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New Diabetes Research Gives Hope for Type 2s
Posted: Saturday, April 07, 2007
Clinical trials overseen by the University of Miami's Diabetes Research Center show dramatic results in treatment of Type 2 diabetes. Stem cells developed into pancreatic cells and...
Human trials under way at the University of Miami and other hospitals in Europe, Asia and Latin America using immature adult stem cells are showing promise for people with Type 2 diabetes.
In a UM clinical trial recently published in the online journal Cell Transplantation, 25 patients achieved better insulin production, lower blood-sugar levels and reduced need for insulin injections.
In the trial, still in its pilot stage, doctors extracted immature adult stem cells from the patients' own bone marrow, purified and concentrated them, and injected them into arteries near the pancreas. They then put the patients into hyperbaric oxygen chambers like those used for divers with decompression sickness -- also called the ''bends'' -- and subjected them to 10 hours of pure oxygen at 2.4 times the atmospheric pressure at ground level.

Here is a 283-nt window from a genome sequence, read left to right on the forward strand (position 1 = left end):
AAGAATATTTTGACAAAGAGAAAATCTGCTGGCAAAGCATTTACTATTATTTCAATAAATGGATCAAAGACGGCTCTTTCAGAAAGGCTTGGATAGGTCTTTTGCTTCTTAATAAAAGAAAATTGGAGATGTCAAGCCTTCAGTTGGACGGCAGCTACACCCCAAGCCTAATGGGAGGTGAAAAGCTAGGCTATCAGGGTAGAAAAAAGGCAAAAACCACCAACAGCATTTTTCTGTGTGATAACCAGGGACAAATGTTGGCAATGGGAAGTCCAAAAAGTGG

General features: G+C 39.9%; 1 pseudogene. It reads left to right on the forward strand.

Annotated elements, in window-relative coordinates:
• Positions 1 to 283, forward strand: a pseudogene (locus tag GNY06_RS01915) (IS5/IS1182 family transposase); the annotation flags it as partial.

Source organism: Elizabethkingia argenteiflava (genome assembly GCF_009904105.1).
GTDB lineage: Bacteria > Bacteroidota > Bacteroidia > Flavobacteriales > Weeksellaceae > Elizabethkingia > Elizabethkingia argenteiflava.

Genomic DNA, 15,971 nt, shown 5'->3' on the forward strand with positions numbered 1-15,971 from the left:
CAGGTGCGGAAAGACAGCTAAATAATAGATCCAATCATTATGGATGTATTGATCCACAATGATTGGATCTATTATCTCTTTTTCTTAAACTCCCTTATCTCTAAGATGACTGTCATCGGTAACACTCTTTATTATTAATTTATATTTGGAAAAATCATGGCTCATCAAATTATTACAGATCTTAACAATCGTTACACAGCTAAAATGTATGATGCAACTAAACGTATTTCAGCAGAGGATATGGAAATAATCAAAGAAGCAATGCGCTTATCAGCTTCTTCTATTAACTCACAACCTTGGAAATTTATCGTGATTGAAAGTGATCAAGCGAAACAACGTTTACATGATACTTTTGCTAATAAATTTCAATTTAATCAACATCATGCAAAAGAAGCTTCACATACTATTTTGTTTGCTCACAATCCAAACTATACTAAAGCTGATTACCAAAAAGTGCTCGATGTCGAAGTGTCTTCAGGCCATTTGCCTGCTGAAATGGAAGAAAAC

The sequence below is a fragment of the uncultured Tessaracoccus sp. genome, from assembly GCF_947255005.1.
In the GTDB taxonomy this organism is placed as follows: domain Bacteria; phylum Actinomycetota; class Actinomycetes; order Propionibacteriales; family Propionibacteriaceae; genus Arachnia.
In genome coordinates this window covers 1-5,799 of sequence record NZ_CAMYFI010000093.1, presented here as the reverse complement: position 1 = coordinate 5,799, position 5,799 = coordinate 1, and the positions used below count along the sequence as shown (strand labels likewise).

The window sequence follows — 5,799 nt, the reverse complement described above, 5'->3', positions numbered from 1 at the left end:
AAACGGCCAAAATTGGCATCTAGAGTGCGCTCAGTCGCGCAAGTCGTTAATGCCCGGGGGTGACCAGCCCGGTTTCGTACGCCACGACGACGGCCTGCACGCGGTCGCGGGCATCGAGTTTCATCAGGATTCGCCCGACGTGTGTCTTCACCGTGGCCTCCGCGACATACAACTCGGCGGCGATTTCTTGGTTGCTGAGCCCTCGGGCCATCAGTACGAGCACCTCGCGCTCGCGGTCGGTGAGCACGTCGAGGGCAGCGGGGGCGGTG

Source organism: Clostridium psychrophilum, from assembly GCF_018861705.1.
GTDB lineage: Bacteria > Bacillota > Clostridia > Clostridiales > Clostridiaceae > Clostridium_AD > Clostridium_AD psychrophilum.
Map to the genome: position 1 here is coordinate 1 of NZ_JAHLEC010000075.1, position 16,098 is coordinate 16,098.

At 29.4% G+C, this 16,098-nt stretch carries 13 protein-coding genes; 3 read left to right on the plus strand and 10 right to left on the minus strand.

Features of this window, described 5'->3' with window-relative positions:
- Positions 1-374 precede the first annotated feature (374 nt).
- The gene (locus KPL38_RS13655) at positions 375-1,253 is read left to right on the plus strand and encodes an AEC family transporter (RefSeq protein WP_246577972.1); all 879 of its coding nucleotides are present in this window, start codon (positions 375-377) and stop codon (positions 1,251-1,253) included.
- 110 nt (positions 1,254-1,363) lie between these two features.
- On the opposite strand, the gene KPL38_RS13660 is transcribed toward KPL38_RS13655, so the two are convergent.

Researchers believe the high-pressure oxygen pulled extra stem cells from the patients' bone marrow, adding to the stem cells injected near the pancreas. They say the immature stem cells developed into pancreatic cells, regenerating the pancreas' ability to produce natural insulin.
''This could be very important,'' said Dr. Camillo Ricordi, director of the Cell Transplant Center and the Diabetes Research Institute at UM. ``It could be an improved treatment for diabetes, substantially ameliorating Type 2 and preventing the complications of the disease.''
Ricordi cautioned that the optimistic findings come from small pilot studies involving only dozens of patients, and three to four more years of research are needed before practical treatments might start.
''We always have to avoid hype and be careful not to put too much hope in pilot trials,'' Ricordi said. ``But the first results are really promising.''
Two more successful trials over three or four years would be needed before the FDA might approve the treatment. The studies, coordinated by UM's Diabetes Research Institute, will also take place at the Karolinska Institutet in Stockholm, Stem Cell Argentina in Buenos Aires and other institutions.
Source: Diabetes In Control
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